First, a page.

Mathematical!
Old Custer wrote:
As far as gym safety, empowering arbitrary rules does more to alienate climbers from staff than anything. I currently go to a gym that has a pretty cowboy, hands off ethic about the whole safety thing and there haven't been any belay accidents I've heard of in the year and a half I've been there. On the other hand, I'd been a regular customer of at least one "safety" minded gym that had some pretty severe accidents on its record. I'm not sure the gym nazi thing is correlated with actual improvements in safety. That's just my unsubstantiated opinion, however.


If it makes you feel any better Custer, I think what it boils down to for our gym is the insurance policy the gym holds. It's not an arbitrary decision by the management, it's just simple fact that Gri Gri's create greater liability for the gym. Trust me, I don't like being the guy that has to tell people who have been climbing longer than I've been alive that they can't use their Gri Gri.

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By Keenan Waeschle
From Bozeman, MT
Apr 30, 2012
on top of the RNWF <br />June 2012
I was joking with the not paying attention to the climber comment, I guess ya'll missed that.

But yes, I never go aiding without a gri, and it makes sport belaying a lot more enjoyable.

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By John Wilder
From Las Vegas, NV
Apr 30, 2012
Taylor Ogden wrote:
If it makes you feel any better Custer, I think what it boils down to for our gym is the insurance policy the gym holds. It's not an arbitrary decision by the management, it's just simple fact that Gri Gri's create greater liability for the gym. Trust me, I don't like being the guy that has to tell people who have been climbing longer than I've been alive that they can't use their Gri Gri.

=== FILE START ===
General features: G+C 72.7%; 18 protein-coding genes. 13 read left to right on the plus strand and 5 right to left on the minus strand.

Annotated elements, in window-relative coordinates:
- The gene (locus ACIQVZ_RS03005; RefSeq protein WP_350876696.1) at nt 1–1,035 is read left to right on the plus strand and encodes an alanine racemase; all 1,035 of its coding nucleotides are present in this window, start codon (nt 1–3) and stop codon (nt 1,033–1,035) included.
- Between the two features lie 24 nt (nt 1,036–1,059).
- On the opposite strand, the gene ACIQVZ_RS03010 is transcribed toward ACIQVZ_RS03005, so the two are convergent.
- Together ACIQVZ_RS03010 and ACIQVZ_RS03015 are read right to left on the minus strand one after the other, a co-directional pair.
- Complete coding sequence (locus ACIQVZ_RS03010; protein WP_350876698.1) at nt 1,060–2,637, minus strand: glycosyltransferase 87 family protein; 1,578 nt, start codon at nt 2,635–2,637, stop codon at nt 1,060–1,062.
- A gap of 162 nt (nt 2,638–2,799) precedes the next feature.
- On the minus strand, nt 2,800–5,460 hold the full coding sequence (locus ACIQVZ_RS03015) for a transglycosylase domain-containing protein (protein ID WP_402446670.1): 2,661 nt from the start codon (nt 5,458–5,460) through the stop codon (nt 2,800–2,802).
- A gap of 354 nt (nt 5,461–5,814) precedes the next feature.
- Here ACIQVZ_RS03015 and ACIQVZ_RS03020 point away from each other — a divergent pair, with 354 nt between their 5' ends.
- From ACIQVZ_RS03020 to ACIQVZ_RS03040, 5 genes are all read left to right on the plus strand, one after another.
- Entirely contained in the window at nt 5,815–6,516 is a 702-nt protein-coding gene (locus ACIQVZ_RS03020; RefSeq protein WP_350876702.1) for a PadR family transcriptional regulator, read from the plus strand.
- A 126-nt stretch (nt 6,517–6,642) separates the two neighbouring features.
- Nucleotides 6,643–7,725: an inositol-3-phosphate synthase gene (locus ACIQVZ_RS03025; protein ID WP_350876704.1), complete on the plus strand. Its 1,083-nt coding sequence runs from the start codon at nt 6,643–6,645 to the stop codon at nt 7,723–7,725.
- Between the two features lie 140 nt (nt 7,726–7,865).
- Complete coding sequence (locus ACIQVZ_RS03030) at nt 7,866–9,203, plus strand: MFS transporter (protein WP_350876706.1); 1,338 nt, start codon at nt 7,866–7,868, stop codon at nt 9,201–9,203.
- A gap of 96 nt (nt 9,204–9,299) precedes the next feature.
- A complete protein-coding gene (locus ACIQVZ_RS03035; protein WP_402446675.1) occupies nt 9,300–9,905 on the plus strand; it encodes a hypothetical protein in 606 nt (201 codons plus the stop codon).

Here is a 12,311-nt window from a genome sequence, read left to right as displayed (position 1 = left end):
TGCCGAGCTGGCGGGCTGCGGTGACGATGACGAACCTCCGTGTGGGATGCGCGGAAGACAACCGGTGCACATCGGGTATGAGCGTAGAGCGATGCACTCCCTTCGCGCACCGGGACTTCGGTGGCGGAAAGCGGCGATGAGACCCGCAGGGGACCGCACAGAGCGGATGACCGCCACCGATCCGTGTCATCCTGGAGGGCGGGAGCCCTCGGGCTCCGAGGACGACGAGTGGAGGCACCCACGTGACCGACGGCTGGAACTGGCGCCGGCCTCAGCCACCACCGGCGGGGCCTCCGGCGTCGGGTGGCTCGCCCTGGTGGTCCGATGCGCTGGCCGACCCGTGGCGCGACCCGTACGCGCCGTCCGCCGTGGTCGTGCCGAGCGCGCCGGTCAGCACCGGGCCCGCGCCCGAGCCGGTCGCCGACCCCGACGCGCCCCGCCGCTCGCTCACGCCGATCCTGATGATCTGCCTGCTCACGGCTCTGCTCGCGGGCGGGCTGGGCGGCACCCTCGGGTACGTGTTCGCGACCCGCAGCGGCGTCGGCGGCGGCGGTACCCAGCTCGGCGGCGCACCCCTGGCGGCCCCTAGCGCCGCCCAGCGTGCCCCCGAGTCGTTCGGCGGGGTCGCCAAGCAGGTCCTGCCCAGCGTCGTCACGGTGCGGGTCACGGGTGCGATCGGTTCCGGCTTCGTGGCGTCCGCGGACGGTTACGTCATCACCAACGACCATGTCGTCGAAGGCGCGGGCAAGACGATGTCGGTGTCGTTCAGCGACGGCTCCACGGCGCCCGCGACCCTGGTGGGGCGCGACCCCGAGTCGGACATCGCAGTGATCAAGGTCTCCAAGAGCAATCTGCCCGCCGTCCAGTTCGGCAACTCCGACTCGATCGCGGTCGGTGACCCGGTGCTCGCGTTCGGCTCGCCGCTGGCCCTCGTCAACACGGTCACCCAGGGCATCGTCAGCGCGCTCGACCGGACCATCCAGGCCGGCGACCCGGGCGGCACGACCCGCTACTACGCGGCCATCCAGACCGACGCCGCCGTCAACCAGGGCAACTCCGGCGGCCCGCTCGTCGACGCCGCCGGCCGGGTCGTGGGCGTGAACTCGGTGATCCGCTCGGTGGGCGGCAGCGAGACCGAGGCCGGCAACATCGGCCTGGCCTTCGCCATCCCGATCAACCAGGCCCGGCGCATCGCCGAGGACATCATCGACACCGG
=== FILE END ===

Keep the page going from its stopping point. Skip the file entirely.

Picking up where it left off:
Nice thought, but its not true that gri-gri's create greater liability for gyms. Especially since, in the multitude of gyms i've been to, i've never heard of one that doesn't allow gri-gri's at all. Most require them for TR belay at a minimum.

As far as insurance goes, gym owners write their own safety policies and the insurer just insures them according to that policy. There is no insurer, as far as I am aware, that would require a gym owner to say no to gri-gri's from a safety standpoint.

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By Mark Mueller
From Flagstaff, AZ
Apr 30, 2012
Great quality rock on this one!
I know of a gym in Phoenix and one in LA that require an auto lock belay device and another in Phoenix that has gri gris already clipped to their top ropes. Personally I use the cinch for lead and tr belay and the atc guide for bringing up a second and rappelling. Cinch is so easy to use, fits my hand better and feeds rope like a dream. My preference and two cents.

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By bearbreeder
Apr 30, 2012
mammut alpine smart with a DMM Boa (you MUST use that biner) ... works as well as a gri gri, you can do more, 1/2 the price, 2/3 the weight ...

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By Andrew Mayer
Apr 30, 2012